Death occurs from air embolism after pneumatic line was connected to an intravenous catheter.
The FDA recently added a case case to its Examples of Medical Device Misconnections webpage, about an event in which a pneumatic (air inflation under pressure) tubing line from a noninvasive vascular diagnostic system was erroneously connected to an intravenous (IV) catheter.1 The case was reported to the FDA this year.
An ultrasonography is performed using a noninvasive vascular diagnostic system. The procedure may involve obtaining a blood pressure (BP) measurement to assess the arterial BP differences between a patient’s arms and legs. As in the case shared by the FDA, the pneumatic tubing used to inflate the cuff during the procedure had a Luer connector that was compatible with the patient’s IV catheter (Figure2). The connector was erroneously attached to the patient’s IV catheter. As a result, a technician in training injected air into the IV line, and the patient died from an air embolism.
In June 2003, the Institute for Safe Medication Practices (ISMP) showed how BP monitor tubing (left) could connect to either BP cuff tubing (top) or the Y-site of IV tubing (bottom) that was used at the time. Note how similar in appearance the IV tubing (with propofol) is to the BP cuff tubing.2
This latest case is like others about which the ISMP has written. In one case, tubing from a portable BP monitoring device was inadvertently connected to the patient’s IV line, causing a fatal air embolism.3 In another case, an air supply hose from a sequential compression device (SCD), also referred to as an intermittent pneumatic compression device, was inadvertently connected to a needleless IV tubing port. Thankfully, the mistake was discovered and the SCD turned off before any patient harm occurred.1
The best solution is to eliminate interconnectivity between various medical tubing connections. International Organization for Standardization (ISO) standard 80369 addresses connectors that allow the pneumatic flow of gases via a limb cuff connection (eg, SCDs, pneumatic tubes to BP cuffs). This is the same standard that addresses misconnections with enteral, neuraxial, and vascular connectors (Luer). The FDA has evaluated the recognized standards, and manufacturers are encouraged to apply the standards to medical devices, as appropriate.
Although connections between pneumatic and vascular systems may be rare, some misconnections are corrected before serious injury occurs, and not all incidents (close calls) may be reported to the FDA. Misconnections can happen with devices that have not incorporated connector designs conforming to new standards, according to the FDA. Therefore, the Emergency Care Research Institute, the FDA, and the ISMP encourage providers to report incidents, even if the misconnection was corrected before reaching the patient.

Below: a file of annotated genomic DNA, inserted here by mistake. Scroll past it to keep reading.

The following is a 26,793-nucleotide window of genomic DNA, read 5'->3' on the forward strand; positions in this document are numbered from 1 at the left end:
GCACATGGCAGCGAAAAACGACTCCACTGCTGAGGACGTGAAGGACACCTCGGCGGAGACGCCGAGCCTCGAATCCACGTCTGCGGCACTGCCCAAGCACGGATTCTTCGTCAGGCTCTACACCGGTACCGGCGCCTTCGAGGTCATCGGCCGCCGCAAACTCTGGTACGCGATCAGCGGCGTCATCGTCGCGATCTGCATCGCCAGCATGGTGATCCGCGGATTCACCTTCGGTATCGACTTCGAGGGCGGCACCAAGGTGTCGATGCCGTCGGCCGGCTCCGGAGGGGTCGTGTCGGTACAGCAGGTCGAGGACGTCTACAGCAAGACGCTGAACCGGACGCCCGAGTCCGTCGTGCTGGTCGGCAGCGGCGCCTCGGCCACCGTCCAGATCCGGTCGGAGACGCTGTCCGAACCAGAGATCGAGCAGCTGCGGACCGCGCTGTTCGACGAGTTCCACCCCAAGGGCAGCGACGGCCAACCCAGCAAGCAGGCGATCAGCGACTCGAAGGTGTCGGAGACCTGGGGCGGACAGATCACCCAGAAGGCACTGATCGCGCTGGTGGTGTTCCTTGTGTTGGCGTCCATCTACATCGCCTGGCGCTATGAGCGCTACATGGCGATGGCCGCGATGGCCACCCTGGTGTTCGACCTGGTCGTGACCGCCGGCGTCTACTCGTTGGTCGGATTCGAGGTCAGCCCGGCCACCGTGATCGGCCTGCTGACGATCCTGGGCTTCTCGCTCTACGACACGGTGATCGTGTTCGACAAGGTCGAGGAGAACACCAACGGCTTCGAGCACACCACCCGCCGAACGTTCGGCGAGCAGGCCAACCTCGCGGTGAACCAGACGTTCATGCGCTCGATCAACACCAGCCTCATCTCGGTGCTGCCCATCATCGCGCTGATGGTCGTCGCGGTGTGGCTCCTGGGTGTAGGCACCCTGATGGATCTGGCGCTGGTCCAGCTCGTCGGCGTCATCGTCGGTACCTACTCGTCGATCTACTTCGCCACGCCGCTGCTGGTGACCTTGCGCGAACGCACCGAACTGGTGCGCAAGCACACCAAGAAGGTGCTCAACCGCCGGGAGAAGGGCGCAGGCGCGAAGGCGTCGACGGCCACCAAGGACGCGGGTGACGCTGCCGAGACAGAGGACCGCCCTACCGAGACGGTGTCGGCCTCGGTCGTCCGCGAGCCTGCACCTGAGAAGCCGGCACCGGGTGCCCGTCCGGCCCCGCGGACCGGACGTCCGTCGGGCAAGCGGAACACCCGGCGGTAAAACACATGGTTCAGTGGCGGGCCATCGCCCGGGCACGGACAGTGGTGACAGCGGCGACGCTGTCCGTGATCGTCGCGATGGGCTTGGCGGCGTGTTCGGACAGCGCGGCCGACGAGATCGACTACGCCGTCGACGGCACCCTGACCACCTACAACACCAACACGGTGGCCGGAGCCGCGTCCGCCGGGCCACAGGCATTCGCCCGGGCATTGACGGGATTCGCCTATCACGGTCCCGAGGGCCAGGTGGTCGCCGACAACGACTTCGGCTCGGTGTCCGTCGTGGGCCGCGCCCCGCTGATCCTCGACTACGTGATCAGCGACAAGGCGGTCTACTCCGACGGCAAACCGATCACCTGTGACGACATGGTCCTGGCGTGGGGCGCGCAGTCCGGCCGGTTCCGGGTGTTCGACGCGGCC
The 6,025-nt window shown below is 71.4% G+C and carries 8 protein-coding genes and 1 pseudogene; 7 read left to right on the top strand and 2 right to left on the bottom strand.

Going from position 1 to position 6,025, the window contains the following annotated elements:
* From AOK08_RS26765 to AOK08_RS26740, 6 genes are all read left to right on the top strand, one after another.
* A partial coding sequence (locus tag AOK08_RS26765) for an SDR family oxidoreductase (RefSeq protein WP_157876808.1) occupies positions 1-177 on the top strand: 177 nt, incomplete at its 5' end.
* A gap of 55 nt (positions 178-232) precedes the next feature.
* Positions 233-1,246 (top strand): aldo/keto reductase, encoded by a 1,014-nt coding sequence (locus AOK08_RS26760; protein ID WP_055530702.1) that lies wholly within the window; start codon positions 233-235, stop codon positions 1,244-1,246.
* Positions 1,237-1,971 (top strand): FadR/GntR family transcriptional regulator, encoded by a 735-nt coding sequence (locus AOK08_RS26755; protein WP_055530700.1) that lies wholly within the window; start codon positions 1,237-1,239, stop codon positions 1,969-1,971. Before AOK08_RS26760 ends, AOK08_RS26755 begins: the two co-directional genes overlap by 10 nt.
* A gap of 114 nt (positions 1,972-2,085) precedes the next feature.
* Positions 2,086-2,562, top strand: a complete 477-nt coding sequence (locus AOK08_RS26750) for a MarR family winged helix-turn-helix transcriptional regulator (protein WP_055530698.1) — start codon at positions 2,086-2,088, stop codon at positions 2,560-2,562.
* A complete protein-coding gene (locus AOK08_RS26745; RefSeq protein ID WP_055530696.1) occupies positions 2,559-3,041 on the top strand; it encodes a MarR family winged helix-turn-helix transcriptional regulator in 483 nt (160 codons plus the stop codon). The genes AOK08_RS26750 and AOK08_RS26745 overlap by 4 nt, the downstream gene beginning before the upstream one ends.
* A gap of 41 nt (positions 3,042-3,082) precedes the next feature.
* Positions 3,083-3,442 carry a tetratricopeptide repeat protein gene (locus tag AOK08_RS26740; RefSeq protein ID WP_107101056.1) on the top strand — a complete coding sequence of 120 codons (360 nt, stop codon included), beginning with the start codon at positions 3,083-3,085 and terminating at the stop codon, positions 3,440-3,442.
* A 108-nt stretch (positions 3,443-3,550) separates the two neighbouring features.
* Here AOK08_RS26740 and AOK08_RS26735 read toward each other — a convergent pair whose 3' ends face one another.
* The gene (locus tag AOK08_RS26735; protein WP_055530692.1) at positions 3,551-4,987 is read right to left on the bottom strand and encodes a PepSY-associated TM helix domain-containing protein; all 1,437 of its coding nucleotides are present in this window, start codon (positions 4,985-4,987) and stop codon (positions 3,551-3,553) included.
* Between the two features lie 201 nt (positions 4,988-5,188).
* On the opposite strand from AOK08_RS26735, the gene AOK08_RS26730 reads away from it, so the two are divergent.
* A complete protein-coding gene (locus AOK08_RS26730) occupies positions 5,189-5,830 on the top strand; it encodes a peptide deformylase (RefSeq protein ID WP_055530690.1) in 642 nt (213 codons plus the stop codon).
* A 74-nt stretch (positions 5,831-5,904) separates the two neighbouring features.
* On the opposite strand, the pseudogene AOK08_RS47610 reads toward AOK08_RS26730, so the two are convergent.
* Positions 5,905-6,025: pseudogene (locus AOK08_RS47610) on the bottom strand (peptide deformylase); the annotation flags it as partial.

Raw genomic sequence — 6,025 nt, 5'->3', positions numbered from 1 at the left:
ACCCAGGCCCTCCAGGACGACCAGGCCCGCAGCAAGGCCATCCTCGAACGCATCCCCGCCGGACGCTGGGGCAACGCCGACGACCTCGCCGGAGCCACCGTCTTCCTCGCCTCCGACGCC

In addition, the FDA says it will continue to work with advocacy groups, federal partners, manufacturers, patients, professional societies, standards organizations, and other stakeholders to reduce the chance of medical device misconnections and patient harm.4 Perhaps the FDA could help move this along by developing guidance for the industry that more formally requires the use of the ISO standard when medical devices are manufactured.
Meanwhile, to protect patients, this issue demands attention. Work with biomedical engi-neering to seek out medical equipment that will not connect to vascular systems. When possible, place BP cuffs on a different limb from an IV site and remove IV catheters once they are no longer needed. Appropriately labeled IV lines could help alert staff members if they are about to access that line accidentally. Educate staff members, including non-clinical employees who work in patient care areas, about this hazard. Before any tubing is connected or reconnected to a patient, verify the access point and trace the line toward the insertion site/cuff.
Although trained, licensed practitioners can inadvertently connect the wrong type of tubing to an IV line, especially in a rushed environment or when their view is obstructed, recognize that unlicensed, untrained staff members may disconnect or reconnect various tubing or be inappropriately asked to perform specific tasks, such as turning off pumps before patient transport.
During orientation, and when possible, educate unlicensed staff members about these risks and tell them to refuse requests to connect or disconnect medical tubing.
1. Examples of medical device misconnections. FDA. February 23, 2023. Accessed April 4, 2023. www.fda.gov/medical-devices/ medical-device-connectors/examples-medical-device-misconnections
2. Blood pressure monitor tubing may connect to IV ports. Institute for Safe Medication Practices. June 12, 2003. Accessed April 28, 2023. www.ismp.org/resources/blood-pressure-monitor-tubing-may-connect-iv-ports
3. Problems persist with life-threatening tubing misconnections. Institute for Safe Medication Practices. June 17, 2004. Accessed April 28, 2023. https://www.ismp.org/resources/problems- persist-life-threatening-tubing-misconnections
4. Reducing risks through standards development for medical device connectors. FDA. November 7, 2022. Accessed April 4, 2023. www.fda.gov/medical-devices/medical-device-connectors/reducing-risks-through-standards-development-medical- device-connectors
About the Author
Michael J. Gaunt, PharmD, is a senior director of error reporting programs and editor at the Institute for Safe Medication Practices (ISMP) in Horsham, Pennsylvania. He also serves as the editor of the monthly ISMP Medication Safety Alert! Community/Ambulatory Care newsletter.